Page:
What is the best way to keep track of my tax documents?

Using file folders is an old way to stay organized and is extremely effective. Pick up several folders from an office supply store and label them by category. Then, when you receive an official invoice, receipt, or tax document, get in the habit of putting it in place right away. If your company is very small, you can use a notebook to keep track of all your tax items.

Make a page for your income items and pages for your expenses. Be sure to include the date of each transaction, a brief description of the transaction, and the amount you won or spent. Staple the documentation to the page where the item appears and calculate the totals by month or quarter. According to the IRS, use your business checkbook to determine your income and expense categories.

Information about your income comes from your deposits and your expenses come from the checks you write. You can choose any registration system suitable for your company that clearly shows your income and expenses. The business you are in affects the type of records you must keep for federal tax purposes. Your registration system should include a summary of your business transactions.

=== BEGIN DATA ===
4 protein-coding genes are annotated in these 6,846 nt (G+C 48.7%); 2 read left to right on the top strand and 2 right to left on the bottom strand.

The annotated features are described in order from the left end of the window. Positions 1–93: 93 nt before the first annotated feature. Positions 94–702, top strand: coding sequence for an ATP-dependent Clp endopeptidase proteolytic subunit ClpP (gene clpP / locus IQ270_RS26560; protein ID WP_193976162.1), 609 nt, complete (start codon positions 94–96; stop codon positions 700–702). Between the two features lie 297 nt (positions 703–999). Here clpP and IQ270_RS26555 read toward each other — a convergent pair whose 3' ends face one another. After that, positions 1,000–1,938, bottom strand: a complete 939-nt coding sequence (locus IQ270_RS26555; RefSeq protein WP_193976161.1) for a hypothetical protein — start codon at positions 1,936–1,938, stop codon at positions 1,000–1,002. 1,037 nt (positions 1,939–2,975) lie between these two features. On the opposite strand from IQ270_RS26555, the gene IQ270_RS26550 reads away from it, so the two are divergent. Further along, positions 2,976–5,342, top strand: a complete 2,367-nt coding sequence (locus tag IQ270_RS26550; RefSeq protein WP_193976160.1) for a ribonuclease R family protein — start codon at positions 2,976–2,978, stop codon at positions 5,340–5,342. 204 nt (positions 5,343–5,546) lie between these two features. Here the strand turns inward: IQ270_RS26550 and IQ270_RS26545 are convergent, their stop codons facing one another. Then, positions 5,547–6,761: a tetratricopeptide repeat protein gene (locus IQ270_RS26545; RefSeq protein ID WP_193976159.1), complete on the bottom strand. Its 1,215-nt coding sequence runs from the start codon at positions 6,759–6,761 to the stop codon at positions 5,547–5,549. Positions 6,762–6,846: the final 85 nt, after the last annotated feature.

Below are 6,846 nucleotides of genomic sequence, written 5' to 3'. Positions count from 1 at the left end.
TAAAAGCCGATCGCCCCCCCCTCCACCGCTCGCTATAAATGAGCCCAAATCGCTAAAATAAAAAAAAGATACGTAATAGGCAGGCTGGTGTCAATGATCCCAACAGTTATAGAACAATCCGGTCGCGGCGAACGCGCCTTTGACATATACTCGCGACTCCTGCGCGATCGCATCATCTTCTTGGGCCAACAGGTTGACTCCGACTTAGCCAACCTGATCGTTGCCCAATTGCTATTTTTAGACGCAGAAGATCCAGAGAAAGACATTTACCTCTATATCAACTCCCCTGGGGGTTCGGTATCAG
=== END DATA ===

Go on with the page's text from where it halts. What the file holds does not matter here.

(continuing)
This summary is normally included in your business books (for example, journals and accounting books). Your books must show your gross income, as well as your deductions and credits. For most small businesses, the business checking account is the primary source of business ledger entries. The best way to store hard copies of tax documents is in a fireproof safe.

Along with your tax records, you can keep other important documents, such as your house deed, mortgage and insurance information, documents from your will or trust, and bank and brokerage account passwords. It's also a good idea to tell another person where you keep the key to the safe (for example, this way, in case of emergency, that person will know how to access any documents they may need to keep your affairs in order). In most cases, you should plan to keep your tax returns along with any supporting documents for a period of at least three years from the date you filed your return or the due date of your tax return, whichever is later. This means that you'll avoid sitting around filing your taxes during tax season and realizing that you need to look for documentation that's months old.

Eva Dougherty
Eva Dougherty

Lifelong baconaholic. Webaholic. Professional bacon guru. Evil travelaholic. Total tv lover.

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